This paper builds on UNDP and International Alert’s Design, Monitoring and Evaluation (DM&E) for Preventing Violent Extremism (PVE) toolkit,i focusing on capturing learning on issues of measurement in relation to protective factors against violent extremism (VE). It reflects a desire by practitioners and policy-makers, national and international alike, to identify, monitor and assess what protects individuals, communities and societies against VE. As more organisations look at what protects against VE, the paper also responds to the need for good practice and lessons learned in terms of what protects communities and how to identify and measure these factors.
This focus on protective factors reflects the evolution of PVE programming towards what some organisations refer to as resilience-building approaches, rebalancing a focus away from the emphasis on risk or VE vulnerability factors. The emphasis on threats is reflected in the literature, which predominantly discusses drivers of VE and push and pull factors for recruitment.ii Meanwhile, there is a lack of joined-up, inter-disciplinary research and exchange on protective and resilience factors to VE.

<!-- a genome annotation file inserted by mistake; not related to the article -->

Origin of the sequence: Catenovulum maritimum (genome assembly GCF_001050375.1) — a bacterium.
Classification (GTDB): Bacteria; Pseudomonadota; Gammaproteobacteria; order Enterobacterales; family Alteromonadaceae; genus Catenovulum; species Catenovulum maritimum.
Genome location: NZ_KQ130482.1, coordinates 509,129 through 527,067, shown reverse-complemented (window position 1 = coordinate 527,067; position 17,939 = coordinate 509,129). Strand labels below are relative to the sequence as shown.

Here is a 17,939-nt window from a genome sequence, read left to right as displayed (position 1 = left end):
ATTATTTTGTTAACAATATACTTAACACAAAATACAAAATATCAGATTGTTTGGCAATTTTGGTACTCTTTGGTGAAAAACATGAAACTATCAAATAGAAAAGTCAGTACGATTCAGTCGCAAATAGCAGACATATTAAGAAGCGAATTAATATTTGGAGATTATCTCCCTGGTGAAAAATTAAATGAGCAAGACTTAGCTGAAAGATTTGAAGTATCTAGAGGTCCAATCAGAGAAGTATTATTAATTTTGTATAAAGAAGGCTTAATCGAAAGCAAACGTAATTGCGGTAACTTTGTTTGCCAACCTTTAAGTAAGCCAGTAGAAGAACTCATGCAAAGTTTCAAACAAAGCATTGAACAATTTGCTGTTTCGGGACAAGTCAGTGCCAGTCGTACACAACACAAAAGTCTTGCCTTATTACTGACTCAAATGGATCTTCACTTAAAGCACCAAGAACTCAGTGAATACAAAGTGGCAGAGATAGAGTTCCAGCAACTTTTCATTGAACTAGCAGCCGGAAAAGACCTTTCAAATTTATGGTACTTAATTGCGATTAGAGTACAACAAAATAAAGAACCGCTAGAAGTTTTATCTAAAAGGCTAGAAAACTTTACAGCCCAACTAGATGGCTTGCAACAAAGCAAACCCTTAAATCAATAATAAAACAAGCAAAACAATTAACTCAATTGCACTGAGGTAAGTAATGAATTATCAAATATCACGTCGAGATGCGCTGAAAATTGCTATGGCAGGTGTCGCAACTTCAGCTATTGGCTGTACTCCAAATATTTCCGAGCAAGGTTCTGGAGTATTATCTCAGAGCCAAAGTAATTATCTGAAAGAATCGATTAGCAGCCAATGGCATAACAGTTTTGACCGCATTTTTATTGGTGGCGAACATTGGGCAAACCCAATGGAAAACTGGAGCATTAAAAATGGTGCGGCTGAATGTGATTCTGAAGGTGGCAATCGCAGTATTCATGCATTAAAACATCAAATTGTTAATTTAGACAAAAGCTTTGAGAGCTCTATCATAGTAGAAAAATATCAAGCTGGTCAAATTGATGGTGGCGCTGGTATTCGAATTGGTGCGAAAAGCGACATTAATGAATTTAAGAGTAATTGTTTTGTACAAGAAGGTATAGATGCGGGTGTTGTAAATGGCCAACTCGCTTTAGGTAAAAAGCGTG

This briefing paper explores the strengths and limitations of applying the framework of protective factors to PVE and presents learning from relevant research and programming. It also identifies good practice for measuring and
assessing such methods. The paper offers guidance on: 1) clarifying terminology related to protective factors for PVE; 2) the value of focusing on protective factors in PVE; 3) framing protective factors in the context of PVE
programming; 4) considerations on designing an intervention framed around protective factors; 5) establishing a monitoring and evaluation (M&E) framework for such interventions; 6) gender dynamics and protective factors;
7) conflict sensitivity; and 8) challenges and limitations; it completes with 9) key takeaways; and 10) recommendations.